This started out as a comment on Jim's answer, but it got too long (EDIT : It looks like Jim edited his answer to say some of this while I wrote this up).
First, I recommend Seligman's book "Modular Lie Algebras" for a nice account of what happens to Lie algebras in positive char if you assume that the Killing form is nondegenerate.
It's maybe also worth giving an example to show what can happen (there might be easier ones, but this came up in a paper I wrote a while ago and gave me no end of headaches). Consider $\mathfrak{sp}_{2g}(\mathbb{Z}/p\mathbb{Z})$. It is not hard to show that this is simple for $p > 2$. For instance, an argument is contained in the paper
N. Jacobson, Classes of restricted Lie algebras of characteristic p. I, Amer. J. Math. 63 (1941), 481–515.
By the way, this is false for $p=2$. Anyway, one can calculate the Killing form, and it turns out to be degenerate exactly when $p$ divides $g+1$. One interesting observation, however, is that we are really looking at the wrong bilinear form. Elements of $\mathfrak{sp}_{2g}(\mathbb{Z}/p\mathbb{Z})$ are matrices, so we can define a blinear form
$$(A,B) = \text{Tr}(AB).$$
This is NOT the Killing form, as we are not looking at the adjoint representation. One can then show that this bilinear form is nondegenerate for all $p>2$.

2$\begingroup$ In characteristic 0, this form would just be off by a factor from the Killing form, right? Something like 4(g+1), maybe. The factor of 4 would also explain why it always fails for p=2. $\endgroup$ Nov 21, 2010 at 16:49

2$\begingroup$ Thanks a lot for your comments Andy, these are very interesting for me. In fact the remark that you mentioned about bilinear form $(A,B) = Tr(AB)$ for $sp_{2g}(Z/pZ)$, is also true for $sl_n(Z/pZ)$, i.e. trace form is non degenerate on $sl_n(Z/pZ)$ for all $p >2$. I was just wondering if you have any other comments about this specific bilinear on other linear semisimple lie algebras (i.e. is it nondegenerate or something)? For my purposes this form may be good as well. $\endgroup$ Nov 21, 2010 at 19:12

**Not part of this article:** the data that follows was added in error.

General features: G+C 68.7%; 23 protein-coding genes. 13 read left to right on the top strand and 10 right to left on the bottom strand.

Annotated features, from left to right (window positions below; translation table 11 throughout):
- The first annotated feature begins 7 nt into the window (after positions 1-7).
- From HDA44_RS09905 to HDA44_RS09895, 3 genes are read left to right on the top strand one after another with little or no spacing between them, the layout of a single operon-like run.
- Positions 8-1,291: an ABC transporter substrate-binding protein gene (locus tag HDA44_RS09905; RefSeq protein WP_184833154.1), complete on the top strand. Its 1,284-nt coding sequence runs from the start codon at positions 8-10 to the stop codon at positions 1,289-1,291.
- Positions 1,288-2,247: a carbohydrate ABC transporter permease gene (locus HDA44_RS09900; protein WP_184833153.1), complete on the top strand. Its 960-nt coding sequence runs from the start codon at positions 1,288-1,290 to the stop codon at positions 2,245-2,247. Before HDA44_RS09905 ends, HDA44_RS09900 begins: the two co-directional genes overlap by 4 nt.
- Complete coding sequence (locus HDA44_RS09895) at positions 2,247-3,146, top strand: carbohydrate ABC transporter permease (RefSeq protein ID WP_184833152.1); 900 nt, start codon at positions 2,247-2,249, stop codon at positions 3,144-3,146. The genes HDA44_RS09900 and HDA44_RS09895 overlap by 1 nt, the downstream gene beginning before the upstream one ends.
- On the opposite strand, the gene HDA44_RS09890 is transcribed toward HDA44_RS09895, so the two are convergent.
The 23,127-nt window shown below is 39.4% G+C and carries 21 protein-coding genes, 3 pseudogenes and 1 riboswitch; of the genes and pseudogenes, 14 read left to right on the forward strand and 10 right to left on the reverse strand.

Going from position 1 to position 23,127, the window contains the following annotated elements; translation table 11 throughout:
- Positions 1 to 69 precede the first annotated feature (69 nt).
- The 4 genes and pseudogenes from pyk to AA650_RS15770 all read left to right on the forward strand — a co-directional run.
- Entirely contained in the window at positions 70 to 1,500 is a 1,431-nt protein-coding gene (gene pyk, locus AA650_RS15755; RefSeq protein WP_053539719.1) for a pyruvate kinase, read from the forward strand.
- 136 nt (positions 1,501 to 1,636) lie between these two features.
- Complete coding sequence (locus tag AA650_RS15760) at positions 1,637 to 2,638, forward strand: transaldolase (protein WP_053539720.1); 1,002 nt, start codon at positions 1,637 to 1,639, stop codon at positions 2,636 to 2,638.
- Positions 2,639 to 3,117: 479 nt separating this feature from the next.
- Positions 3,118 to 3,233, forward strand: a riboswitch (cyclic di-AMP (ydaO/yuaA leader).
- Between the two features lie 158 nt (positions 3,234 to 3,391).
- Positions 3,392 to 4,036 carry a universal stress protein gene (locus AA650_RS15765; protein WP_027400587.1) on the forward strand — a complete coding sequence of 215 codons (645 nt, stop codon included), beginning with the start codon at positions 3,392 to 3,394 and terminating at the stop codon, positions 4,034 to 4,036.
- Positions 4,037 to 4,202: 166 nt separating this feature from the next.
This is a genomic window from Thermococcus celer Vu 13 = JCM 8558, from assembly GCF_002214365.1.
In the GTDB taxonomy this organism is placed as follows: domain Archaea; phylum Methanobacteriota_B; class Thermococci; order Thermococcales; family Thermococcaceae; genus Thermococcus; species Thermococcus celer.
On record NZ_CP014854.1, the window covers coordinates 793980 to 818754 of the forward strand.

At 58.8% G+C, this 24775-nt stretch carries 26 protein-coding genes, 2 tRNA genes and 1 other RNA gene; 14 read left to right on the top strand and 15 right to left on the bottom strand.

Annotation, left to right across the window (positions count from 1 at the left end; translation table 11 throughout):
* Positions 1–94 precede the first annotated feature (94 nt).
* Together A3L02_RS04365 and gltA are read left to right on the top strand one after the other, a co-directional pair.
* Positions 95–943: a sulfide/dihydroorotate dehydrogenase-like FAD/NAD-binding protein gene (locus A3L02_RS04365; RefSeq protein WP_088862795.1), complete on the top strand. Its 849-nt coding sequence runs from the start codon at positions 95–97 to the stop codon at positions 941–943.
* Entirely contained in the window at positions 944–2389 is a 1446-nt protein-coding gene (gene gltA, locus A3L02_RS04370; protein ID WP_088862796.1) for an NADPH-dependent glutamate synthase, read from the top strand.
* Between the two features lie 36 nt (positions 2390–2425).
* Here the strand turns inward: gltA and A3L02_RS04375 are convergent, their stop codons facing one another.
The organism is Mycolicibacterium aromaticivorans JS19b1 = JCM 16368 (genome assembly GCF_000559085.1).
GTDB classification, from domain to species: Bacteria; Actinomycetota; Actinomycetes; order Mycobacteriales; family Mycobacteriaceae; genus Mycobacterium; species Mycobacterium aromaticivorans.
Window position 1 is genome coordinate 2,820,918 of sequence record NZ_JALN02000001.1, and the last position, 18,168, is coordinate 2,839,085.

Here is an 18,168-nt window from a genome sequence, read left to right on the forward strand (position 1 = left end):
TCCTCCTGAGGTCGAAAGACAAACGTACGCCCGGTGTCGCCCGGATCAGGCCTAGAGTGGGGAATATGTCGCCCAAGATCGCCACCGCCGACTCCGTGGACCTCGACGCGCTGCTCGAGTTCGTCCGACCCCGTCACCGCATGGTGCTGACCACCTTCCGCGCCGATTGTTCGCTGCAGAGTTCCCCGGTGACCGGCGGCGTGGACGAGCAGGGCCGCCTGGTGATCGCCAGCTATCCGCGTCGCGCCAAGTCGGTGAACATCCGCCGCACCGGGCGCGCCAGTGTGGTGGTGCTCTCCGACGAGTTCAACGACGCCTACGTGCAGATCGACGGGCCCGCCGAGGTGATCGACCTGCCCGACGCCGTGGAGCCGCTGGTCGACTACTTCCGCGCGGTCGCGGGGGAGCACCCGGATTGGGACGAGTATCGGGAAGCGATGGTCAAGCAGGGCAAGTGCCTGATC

2$\begingroup$ Let's take semisimple to mean that the solvable radical is zero. Then the usual proof in characteristic $0$ goes through in characteristic $p$ to show that if a Lie algebra $L$ has a nondegenerate bilinear form with appropriate invariance properties (similar to the Killing form), then $L$ is semisimple. The converse, alas, is false, but in many examples you can find good bilinear forms like the one I mentioned above. Seligman's book has good information on this (though since it is old I expect that more is known). $\endgroup$ Nov 21, 2010 at 20:09

2$\begingroup$ (continued) I don't have Seligman's book handy, but in the paper I mentioned in my answer I refer to page 47 of it, so that is probably a good place to start looking. Be warned, however, that semisimplicity doesn't work in char p like it does in char 0; for instance, semisimple Lie algebras in char p are not necessarily direct sums of simple Lie algebras. $\endgroup$ Nov 21, 2010 at 20:13

3$\begingroup$ @Jim: The question you mentioned seems to be solved by S.R. Garibaldi and A.A. Premet, Vanishing of trace forms in low characteristics, Algebra and Number Theory 3 (2009), No.5, 543566, arXiv:0712.3764 $\endgroup$ Jan 4, 2011 at 15:27